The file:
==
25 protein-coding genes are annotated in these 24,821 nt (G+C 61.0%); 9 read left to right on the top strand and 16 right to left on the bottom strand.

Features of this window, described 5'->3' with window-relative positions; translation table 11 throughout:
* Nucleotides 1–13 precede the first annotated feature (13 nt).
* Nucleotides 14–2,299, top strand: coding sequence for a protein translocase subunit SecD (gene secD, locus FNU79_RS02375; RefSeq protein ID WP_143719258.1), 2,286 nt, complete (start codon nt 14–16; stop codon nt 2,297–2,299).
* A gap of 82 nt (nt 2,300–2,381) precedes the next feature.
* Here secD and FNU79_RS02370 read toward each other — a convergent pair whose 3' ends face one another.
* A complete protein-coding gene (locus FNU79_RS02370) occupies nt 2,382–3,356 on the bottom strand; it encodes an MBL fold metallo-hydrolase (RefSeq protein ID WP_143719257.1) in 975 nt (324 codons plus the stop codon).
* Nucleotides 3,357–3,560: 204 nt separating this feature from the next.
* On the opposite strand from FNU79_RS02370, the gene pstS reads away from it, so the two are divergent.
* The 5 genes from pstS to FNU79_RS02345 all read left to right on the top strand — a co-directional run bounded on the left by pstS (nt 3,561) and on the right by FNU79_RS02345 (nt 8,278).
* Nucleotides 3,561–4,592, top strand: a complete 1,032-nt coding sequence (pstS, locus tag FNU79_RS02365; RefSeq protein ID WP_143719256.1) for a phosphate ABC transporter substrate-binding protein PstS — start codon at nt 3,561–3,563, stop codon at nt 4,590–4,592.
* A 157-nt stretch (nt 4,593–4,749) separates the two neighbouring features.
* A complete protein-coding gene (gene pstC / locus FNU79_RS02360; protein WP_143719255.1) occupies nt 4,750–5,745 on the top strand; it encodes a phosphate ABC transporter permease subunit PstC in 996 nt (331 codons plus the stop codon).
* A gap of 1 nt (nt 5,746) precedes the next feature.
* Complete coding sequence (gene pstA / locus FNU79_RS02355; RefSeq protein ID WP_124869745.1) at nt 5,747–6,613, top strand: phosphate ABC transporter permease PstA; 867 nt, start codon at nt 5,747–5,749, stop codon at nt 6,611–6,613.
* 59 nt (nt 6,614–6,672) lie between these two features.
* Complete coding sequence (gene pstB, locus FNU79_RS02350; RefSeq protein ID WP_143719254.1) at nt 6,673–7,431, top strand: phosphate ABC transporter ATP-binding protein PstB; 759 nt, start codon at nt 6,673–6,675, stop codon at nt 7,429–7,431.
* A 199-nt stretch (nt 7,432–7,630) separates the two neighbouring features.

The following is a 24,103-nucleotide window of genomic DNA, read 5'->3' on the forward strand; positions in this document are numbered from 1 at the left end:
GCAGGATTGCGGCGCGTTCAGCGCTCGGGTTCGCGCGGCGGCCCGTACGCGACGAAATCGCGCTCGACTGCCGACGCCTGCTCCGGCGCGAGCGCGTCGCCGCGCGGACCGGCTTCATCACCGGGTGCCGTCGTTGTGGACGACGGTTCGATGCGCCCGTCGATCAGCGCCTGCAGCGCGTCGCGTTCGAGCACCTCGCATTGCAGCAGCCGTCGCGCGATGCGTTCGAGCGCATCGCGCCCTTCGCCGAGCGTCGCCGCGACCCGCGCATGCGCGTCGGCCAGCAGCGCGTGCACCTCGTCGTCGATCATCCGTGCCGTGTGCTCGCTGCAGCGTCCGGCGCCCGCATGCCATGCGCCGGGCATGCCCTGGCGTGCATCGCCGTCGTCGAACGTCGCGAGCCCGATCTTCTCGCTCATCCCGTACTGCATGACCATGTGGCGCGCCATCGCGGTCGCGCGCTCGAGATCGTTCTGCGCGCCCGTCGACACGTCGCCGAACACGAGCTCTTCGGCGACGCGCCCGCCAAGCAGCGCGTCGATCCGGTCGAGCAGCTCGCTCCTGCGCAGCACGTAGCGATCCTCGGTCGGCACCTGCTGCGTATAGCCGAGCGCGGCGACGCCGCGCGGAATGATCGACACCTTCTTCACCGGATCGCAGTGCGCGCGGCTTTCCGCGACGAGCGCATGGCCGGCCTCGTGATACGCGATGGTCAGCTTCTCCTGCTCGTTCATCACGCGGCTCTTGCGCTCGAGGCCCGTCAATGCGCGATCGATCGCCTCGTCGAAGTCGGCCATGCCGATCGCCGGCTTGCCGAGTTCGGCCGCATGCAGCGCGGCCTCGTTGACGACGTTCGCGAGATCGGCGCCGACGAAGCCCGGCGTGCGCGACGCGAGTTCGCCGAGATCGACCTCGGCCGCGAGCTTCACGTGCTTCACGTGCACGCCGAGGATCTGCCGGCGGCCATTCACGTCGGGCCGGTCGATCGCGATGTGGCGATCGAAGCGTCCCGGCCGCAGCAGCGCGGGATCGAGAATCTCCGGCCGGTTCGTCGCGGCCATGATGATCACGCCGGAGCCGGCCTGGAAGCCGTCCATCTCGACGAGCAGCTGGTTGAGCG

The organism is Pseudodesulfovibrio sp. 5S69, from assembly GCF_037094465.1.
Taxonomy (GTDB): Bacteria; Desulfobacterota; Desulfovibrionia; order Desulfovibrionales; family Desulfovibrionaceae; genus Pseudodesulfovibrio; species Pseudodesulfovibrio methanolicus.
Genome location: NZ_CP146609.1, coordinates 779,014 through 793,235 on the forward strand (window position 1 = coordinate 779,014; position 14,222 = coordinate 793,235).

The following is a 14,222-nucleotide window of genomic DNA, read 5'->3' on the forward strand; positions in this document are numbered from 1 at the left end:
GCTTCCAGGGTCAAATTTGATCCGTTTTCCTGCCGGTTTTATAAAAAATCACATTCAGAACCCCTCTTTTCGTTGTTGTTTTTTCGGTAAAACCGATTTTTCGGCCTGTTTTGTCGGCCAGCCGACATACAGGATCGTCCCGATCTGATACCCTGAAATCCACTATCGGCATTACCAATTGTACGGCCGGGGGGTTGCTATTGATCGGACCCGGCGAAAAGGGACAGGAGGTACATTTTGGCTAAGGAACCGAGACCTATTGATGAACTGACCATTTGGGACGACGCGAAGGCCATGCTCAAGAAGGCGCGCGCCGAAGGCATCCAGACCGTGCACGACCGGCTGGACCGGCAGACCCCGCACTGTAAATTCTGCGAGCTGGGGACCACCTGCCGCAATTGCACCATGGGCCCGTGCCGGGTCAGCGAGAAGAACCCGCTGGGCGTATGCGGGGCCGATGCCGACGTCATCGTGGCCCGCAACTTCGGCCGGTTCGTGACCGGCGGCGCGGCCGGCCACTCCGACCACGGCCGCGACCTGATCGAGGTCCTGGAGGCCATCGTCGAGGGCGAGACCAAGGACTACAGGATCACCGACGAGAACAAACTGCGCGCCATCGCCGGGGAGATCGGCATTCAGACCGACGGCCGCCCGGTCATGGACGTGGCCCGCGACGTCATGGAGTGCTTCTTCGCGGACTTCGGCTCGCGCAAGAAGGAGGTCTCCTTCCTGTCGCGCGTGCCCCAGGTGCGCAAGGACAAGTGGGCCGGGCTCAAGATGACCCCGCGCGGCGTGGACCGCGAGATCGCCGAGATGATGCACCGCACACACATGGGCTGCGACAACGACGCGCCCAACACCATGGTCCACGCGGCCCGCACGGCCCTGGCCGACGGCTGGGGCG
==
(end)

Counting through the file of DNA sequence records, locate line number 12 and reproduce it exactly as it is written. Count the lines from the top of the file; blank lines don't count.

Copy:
* A 157-nt stretch (nt 4,593–4,749) separates the two neighbouring features.